SWISS dial plan / Outbound Routes

Ok, after hours of searching the web & trying different configuration, I’m definitely stuck. :frowning: I want to set up the “Outbound Routes” in FreePBX. The most examples I found are North American oriented --> 001 prefix. Some are UK, but for me also not really helpful / clear.

For example, my Swiss number is:
00 41 (0)71 787 13 89

The zero in brackets is only used for national calls. So within Swiss you call always 071 787 13 89. From outside Swiss (in Europe) you call 00 41 71 787 13 89.

In Short:

  • international call prefix: 00
  • country calling code: 41
  • area / regional code (at this number): 071

At FreePBX Wiki I found the following example for a normal route:

() + | NXXXXXX
() + | N11
() + | 011.

How does that fit together now?

Interesting question your one (Just as a reference for Switzerland download the “Numbering Plan for international carriers” PDF document you find <a href=>here).

I would ask myself something similar about Italian Numbering Plan but don’t want to hijack your post, just point out to official country numbering plan’s documentation.

Would be great to have predefined Outbound Routes (based on ITU’s standard) for major countries too (not only for USA or UK).

It’s very easy and goes back to rotary phones with direct dialling, adnf is based on ModtSignificantDigits and how long it takes to complete the call with a rotary dial. In your case the second MSD splits national from

  1. will always be international

0[1-9]. will always be national,
[1-9]. allows special calls and local calling within the area code if the local chooses.

In your case the 2nd MSD will be 1 for NANP 3 or 4 for Europe 6 for Asutrasia etc.

Very often the 3rd MSD will identify Cell carriers or other services, it depends,

Many countries have “closed” dialing where all numbers are the same, this helps shorten the call if you know it is done. that way

1NXXNXXXXXX completele defines all private numbers in NANP you can from your locale add

001NXXNXXXXXX for such a route
0044113XXXXXXX will uniquely identify Leeds in the UK
071XXXXXXX will always call St. Gallen
07[2-9]XXXXXXX will alway be a mobile phone

so build the routes as needed and take into account short codes for emergencies etc like 112. wherever you see a “.” in a dialplan it means one or more following digits, try to avoid them or you will need to wait for the dil timeout.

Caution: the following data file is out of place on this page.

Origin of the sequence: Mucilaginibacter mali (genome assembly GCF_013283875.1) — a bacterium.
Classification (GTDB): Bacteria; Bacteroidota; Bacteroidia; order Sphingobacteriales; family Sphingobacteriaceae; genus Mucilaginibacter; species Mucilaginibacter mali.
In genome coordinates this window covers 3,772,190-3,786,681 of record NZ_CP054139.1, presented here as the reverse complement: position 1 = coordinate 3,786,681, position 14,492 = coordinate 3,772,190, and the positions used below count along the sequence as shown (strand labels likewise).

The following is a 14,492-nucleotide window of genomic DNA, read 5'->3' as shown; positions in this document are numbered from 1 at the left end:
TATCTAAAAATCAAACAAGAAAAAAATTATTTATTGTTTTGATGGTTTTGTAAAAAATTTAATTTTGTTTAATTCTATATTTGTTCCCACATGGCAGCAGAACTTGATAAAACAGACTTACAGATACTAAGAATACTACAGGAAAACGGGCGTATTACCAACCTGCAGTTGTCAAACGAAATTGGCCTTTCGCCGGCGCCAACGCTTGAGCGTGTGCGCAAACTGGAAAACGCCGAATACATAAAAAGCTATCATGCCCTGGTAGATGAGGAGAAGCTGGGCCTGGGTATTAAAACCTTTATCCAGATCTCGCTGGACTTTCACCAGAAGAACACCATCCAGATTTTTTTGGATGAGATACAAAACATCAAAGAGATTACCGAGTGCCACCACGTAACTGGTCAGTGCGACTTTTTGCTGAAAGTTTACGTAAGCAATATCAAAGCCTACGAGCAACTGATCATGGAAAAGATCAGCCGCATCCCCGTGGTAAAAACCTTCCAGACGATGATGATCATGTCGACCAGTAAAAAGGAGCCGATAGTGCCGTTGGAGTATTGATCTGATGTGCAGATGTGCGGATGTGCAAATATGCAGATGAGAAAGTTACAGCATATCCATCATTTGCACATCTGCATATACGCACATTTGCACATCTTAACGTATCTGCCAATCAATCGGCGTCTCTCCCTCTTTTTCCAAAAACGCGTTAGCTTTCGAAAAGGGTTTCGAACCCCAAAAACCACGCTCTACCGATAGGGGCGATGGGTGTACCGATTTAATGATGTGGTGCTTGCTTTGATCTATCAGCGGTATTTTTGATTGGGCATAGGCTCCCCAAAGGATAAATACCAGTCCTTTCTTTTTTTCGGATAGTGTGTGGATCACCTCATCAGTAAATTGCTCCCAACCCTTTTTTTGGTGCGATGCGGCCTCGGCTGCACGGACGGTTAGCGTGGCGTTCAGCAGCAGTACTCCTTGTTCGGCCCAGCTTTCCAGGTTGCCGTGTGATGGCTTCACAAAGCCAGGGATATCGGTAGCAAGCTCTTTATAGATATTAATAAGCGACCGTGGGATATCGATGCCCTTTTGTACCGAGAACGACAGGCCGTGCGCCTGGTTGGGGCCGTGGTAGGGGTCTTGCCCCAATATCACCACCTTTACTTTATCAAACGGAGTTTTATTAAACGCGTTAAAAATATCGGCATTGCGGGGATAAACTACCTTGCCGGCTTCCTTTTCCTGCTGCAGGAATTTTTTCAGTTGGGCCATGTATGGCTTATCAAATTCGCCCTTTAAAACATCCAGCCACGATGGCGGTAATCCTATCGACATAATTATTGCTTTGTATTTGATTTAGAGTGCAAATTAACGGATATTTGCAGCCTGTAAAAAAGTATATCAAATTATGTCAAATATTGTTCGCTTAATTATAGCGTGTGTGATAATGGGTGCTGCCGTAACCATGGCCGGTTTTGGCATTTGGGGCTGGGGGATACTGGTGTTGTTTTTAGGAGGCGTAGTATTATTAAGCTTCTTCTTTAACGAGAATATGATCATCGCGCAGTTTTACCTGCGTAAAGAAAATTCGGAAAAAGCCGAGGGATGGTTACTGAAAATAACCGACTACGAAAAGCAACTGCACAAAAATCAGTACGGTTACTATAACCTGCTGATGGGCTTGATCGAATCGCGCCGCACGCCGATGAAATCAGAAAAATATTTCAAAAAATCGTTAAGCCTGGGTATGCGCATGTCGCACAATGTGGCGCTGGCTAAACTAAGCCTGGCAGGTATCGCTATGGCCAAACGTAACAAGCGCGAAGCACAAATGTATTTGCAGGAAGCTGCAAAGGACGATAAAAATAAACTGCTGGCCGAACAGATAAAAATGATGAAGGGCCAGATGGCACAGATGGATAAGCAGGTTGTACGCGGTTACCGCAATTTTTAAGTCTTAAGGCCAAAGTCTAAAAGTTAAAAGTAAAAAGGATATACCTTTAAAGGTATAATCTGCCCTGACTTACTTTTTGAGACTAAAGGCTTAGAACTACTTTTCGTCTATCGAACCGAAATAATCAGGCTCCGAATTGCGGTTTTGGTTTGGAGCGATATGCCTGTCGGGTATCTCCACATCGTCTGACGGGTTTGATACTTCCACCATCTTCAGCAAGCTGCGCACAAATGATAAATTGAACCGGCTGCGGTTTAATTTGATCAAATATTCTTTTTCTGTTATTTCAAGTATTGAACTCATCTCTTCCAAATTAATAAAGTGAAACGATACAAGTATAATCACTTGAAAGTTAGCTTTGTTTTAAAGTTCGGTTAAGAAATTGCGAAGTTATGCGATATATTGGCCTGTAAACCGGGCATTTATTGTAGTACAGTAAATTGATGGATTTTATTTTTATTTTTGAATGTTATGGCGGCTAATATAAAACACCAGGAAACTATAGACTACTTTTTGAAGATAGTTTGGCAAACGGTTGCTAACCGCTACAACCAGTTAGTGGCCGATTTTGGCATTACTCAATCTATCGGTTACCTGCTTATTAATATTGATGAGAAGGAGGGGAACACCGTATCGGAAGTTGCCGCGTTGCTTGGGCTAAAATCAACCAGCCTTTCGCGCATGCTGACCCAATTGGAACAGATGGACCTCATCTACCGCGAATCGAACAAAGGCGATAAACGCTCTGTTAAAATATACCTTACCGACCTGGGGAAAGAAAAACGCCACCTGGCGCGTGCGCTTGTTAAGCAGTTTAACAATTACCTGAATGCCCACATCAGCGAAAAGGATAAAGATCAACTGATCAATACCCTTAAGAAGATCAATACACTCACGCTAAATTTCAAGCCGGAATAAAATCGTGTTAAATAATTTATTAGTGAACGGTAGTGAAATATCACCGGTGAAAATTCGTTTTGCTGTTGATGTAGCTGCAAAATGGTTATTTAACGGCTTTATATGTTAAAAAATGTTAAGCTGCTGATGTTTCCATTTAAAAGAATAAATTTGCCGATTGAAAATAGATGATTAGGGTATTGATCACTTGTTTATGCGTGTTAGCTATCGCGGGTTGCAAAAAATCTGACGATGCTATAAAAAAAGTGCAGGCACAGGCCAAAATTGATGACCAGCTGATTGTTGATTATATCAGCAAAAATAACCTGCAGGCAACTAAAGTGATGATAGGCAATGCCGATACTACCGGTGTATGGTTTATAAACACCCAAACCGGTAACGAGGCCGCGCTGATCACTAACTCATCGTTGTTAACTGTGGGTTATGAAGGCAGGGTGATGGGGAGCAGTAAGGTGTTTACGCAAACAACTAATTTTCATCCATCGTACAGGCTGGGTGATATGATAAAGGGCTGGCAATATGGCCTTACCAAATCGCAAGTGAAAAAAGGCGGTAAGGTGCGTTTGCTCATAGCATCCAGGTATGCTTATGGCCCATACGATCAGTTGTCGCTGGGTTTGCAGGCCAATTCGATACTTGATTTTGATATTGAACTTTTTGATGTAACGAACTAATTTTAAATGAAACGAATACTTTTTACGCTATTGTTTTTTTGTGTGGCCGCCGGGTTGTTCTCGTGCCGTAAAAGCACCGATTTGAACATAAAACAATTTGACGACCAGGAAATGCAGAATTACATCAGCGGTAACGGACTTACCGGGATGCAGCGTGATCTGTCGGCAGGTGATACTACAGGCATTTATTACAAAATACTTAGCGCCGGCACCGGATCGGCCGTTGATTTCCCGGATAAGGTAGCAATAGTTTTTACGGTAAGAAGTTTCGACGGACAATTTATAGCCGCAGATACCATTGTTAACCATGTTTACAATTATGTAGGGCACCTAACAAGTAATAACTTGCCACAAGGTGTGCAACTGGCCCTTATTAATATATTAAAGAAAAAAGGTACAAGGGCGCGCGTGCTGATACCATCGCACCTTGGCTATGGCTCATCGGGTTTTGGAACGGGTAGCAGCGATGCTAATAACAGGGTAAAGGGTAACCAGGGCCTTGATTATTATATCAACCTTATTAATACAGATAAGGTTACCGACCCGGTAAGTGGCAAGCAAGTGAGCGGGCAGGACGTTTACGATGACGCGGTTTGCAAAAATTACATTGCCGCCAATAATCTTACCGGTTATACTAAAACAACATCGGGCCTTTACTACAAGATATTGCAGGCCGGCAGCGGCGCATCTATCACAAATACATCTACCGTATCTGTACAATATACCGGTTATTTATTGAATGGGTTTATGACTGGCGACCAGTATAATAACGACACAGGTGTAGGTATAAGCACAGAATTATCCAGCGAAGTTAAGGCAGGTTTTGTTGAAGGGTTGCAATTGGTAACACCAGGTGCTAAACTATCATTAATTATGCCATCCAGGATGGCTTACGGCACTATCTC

All this explains why New York has 212 as it’s are code.


In your case the 3rd MSD will be 1 for NANP 3 or 4 for Europe 6 for Asutrasia etc.

The first MSD after the country code can identify Cell carriers or other services to seperate them from land lines


And for completeness

07[2-6]XXXXXXX will identify all other landlines in Switzerland excepting Chur and Ticinno that are mixed int with "Special services, split out the longest MSD like 0790XXXXXXX first to route expensive calls appropriately, maybe you deny them.

Poor old Pparnassus, you have to work your way through probably the most convoluted national dialing plan in the world what with the Vatican and San Marino not to mention mobile phones:-

I look forward to your definitive set for . . . :slight_smile:

If you are using internationally based VSP’s then

might help, the e164 “+” metacharacter might need replacing on those trunks and that at the trunk level, not the outbound route level, in your case your MSD 00 might need to be replaced by either a + or perhaps 011 (good old AT&T NANP style) depending on the carrier.

I know I’d work my way…

You said: “Probably the most convoluted national dialling plan”…seriously?

Please read here (ITU source).

I don’t see so much difference with the Switzerland one.

P.S. Thanks for the “poor old” mate! JaJaJaJa

Biggest difference is you do not have a “closed” national dialplan:-

Landline numbers (area code+exchange+number) are generally 9 or 10 digits long, although they can be as little as 6 or as many as 11 digits. Mobile numbers are always 10 digits long, with the only exception of very old TIM numbers, which are 9 digits long (though those are now extremely rare).

At least in Switzerland all non “short” numbers are +


so apart from all those “.”'s i wrote you are apparently stuck with a terminating “.” :slight_smile:

And yes, your (badly formatted) link generally supports my claim, not done quickly I think . . .

Badly formatted link corrected.

For “closed” do you mean “fixed” (fixed number length)?

Thanks guys for all your inputs. :slight_smile:

With yours and the help from a German VoIP forum ( I found the following suggestion:

Short Numbers (including Emergency):
() + | 112
() + | 118
() + | 144
() + | 145
() + | 1414
() + | 1415
() + | 1600
() + | 18XX
() + | 1XX

() + | 0800XXXXXX

() + | 0ZZXXXXXX.

() + | 00Z.

This config seems to work for several users in Swiss quite well…

Yes, that’s why all Voip phones made for the Italian market have specially reinforced # keys :slight_smile: